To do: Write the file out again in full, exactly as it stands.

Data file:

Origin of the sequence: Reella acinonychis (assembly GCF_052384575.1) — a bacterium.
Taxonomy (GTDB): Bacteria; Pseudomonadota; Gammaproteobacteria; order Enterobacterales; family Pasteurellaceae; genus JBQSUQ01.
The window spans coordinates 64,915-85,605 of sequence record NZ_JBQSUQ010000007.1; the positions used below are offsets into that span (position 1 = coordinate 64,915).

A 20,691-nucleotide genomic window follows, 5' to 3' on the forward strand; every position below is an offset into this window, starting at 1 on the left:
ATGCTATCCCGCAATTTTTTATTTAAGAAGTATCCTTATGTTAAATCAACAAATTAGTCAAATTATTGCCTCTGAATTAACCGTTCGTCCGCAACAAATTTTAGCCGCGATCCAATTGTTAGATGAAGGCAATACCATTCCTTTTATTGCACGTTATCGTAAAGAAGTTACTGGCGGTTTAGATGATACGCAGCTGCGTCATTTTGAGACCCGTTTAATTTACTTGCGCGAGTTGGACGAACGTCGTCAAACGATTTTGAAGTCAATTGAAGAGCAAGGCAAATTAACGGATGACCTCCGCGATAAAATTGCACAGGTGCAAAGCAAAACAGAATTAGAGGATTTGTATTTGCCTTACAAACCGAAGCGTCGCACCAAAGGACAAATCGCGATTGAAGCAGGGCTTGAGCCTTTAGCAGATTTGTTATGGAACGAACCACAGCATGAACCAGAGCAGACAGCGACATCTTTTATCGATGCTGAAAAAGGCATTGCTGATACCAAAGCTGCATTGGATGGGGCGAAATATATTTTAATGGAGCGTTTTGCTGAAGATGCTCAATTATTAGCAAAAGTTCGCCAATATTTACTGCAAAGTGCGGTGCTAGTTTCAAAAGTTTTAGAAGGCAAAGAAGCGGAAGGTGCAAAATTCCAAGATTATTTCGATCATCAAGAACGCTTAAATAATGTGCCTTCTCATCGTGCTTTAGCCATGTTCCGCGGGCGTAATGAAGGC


Origin of the sequence: Reella acinonychis (assembly GCF_052384575.1) — a bacterium.
Taxonomy (GTDB): Bacteria; Pseudomonadota; Gammaproteobacteria; order Enterobacterales; family Pasteurellaceae; genus JBQSUQ01.
The window spans coordinates 64,915-85,605 of sequence record NZ_JBQSUQ010000007.1; the positions used below are offsets into that span (position 1 = coordinate 64,915).

A 20,691-nucleotide genomic window follows, 5' to 3' on the forward strand; every position below is an offset into this window, starting at 1 on the left:
ATGCTATCCCGCAATTTTTTATTTAAGAAGTATCCTTATGTTAAATCAACAAATTAGTCAAATTATTGCCTCTGAATTAACCGTTCGTCCGCAACAAATTTTAGCCGCGATCCAATTGTTAGATGAAGGCAATACCATTCCTTTTATTGCACGTTATCGTAAAGAAGTTACTGGCGGTTTAGATGATACGCAGCTGCGTCATTTTGAGACCCGTTTAATTTACTTGCGCGAGTTGGACGAACGTCGTCAAACGATTTTGAAGTCAATTGAAGAGCAAGGCAAATTAACGGATGACCTCCGCGATAAAATTGCACAGGTGCAAAGCAAAACAGAATTAGAGGATTTGTATTTGCCTTACAAACCGAAGCGTCGCACCAAAGGACAAATCGCGATTGAAGCAGGGCTTGAGCCTTTAGCAGATTTGTTATGGAACGAACCACAGCATGAACCAGAGCAGACAGCGACATCTTTTATCGATGCTGAAAAAGGCATTGCTGATACCAAAGCTGCATTGGATGGGGCGAAATATATTTTAATGGAGCGTTTTGCTGAAGATGCTCAATTATTAGCAAAAGTTCGCCAATATTTACTGCAAAGTGCGGTGCTAGTTTCAAAAGTTTTAGAAGGCAAAGAAGCGGAAGGTGCAAAATTCCAAGATTATTTCGATCATCAAGAACGCTTAAATAATGTGCCTTCTCATCGTGCTTTAGCCATGTTCCGCGGGCGTAATGAAGGC